Former men’s soccer player’s hard work leads to experiences sports fanatics can only dream of
In the 15 years since Ben Dragavon last played for Western Washington University, he has constructed a résumé that is nothing short of impressive.
Dragavon played eight years as a professional goalkeeper with stints on teams like the Seattle Sounders, Toronto F.C. and Columbus Crew. After his playing career concluded due to a hip injury, which led to multiple surgeries, he took up coaching.
Dragavon was a goalkeeper coach for the Seattle Sounders Academy, an assistant coach for Seattle University men’s soccer and Western men’s and women’s soccer teams, and a coach on the Seattle Reign of the National Women’s Soccer League.
“I got to coach players like Hope Solo on the Seattle Reign where I was given a platform to be their strength and goalkeeper coach,” Dragavon said.
Currently, Dragavon specializes in the athletic development, rehabilitation, wellness and fitness of his clients at Dragavon Training Methods located in the Athletic Training Institute’s facility in Bellevue.
“I work with a wide range of professional athletes, everyday people and those who have more significant issues — like Lyme disease, lupus and cancer survivors,” Dragavon said. “So I have a really broad spectrum of people that I work with and it's been interesting how it's gotten to where it's at but I benefit a lot of people and am very proud of that.”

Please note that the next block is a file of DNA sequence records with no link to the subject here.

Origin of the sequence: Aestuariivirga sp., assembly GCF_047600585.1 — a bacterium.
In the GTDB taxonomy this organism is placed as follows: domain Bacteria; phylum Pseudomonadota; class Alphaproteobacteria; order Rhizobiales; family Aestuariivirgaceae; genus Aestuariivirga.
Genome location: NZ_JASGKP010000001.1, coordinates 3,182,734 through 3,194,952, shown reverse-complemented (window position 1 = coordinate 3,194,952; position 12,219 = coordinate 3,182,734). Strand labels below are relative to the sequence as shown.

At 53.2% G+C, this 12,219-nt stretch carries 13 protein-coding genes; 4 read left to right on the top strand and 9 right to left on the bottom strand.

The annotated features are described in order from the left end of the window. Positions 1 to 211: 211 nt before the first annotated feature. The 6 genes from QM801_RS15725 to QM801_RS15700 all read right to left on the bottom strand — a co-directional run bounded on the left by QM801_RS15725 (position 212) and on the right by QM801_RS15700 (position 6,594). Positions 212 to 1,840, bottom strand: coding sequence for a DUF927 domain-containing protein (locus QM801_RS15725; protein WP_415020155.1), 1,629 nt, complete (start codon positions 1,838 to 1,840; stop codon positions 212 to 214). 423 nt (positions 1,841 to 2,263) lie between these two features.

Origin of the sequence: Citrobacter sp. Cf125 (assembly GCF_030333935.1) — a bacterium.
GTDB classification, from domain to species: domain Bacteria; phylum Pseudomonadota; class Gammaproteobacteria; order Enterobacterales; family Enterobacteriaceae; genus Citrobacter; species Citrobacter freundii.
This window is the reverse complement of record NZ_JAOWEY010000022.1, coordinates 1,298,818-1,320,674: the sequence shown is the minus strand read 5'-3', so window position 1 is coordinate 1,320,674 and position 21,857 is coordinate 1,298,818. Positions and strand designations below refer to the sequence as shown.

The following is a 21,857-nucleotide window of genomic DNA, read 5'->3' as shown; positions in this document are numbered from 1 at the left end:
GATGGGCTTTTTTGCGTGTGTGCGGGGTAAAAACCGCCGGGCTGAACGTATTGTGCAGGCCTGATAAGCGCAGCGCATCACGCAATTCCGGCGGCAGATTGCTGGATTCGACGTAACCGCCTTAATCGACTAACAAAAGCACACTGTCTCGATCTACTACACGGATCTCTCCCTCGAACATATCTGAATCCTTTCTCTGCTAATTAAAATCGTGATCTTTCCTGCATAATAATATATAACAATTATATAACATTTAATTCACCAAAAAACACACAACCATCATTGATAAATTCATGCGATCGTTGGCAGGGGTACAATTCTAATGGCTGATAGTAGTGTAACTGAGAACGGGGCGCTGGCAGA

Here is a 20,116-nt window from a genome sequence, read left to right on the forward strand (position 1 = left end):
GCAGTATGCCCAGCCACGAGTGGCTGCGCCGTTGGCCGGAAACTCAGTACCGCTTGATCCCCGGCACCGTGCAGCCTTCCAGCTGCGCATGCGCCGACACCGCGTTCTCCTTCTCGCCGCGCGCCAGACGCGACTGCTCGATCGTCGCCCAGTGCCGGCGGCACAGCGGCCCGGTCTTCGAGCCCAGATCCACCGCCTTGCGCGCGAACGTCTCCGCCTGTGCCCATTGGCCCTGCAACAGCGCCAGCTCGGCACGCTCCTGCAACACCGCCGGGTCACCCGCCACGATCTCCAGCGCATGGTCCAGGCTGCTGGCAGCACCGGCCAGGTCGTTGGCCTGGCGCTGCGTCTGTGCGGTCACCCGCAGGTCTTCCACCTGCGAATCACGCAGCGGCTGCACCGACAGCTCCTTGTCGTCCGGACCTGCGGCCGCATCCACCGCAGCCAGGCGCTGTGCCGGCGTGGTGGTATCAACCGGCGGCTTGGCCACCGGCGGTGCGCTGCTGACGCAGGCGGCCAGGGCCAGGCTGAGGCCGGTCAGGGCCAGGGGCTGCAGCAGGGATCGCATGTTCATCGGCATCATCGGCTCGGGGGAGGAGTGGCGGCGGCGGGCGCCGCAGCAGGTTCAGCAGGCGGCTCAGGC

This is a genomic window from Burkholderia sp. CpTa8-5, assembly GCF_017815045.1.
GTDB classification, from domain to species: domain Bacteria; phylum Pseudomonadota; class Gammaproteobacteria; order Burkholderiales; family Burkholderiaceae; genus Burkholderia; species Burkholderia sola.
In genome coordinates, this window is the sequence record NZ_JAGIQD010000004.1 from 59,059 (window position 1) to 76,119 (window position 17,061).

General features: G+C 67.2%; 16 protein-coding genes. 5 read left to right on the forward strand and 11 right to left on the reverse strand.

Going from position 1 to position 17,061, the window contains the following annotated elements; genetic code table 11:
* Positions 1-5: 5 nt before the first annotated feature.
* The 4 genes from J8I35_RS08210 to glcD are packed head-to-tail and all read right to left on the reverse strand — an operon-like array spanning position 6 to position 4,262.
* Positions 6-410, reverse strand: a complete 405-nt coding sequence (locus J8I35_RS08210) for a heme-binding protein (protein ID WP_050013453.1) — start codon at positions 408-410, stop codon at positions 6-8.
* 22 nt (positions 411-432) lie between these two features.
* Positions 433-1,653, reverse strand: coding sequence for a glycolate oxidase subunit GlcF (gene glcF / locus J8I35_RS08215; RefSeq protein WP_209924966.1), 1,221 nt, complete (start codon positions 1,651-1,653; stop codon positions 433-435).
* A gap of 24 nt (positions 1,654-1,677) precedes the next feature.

Besides obtaining a Bachelor of Science at Western in exercise science and pre-physical therapy, Dragavon is educated in muscle activation techniques — more commonly known as MAT — and the resistance training specialist program.
Western women’s goalkeeper Natalie Dierickx benefited from these specific training techniques in Dragavon’s goalkeeper training service, GKcomplete.
“He focuses a lot on muscle activation, stretching and pressure point areas that would release tension, which I was not typically used to in terms of goalkeeper training,” Dierickx said. “Just how he was able to figure out what muscles are maybe weaker than the other or how can we find a balance and whatnot, I thought that was really unique with him.”
From 2002 to 2005, Dragavon put up record numbers at Western, including a program-leading 18 shutouts and third all-time in goals against average (1.38). In 2019, he was inducted into the Western Athletics Hall of Fame, introduced by his former assistant coach and current Western men’s soccer head coach Greg Brisbon.
“His development from day one at Western to his fourth year at Western was just remarkable,” Brisbon said. “He’s really into his work, just like when he was a soccer player he wants to do a good job, and so it’s been really fun to watch.”
It was hard for Dragavon to fathom that he is forever etched into Western’s history books.
“It’s extremely humbling and a treatment I would not have been able to achieve without my teammates,” Dragavon said. “I don’t see it as recognition for my personal career, it is a recognition for all of our careers. I just could not be more thankful for the people around me.”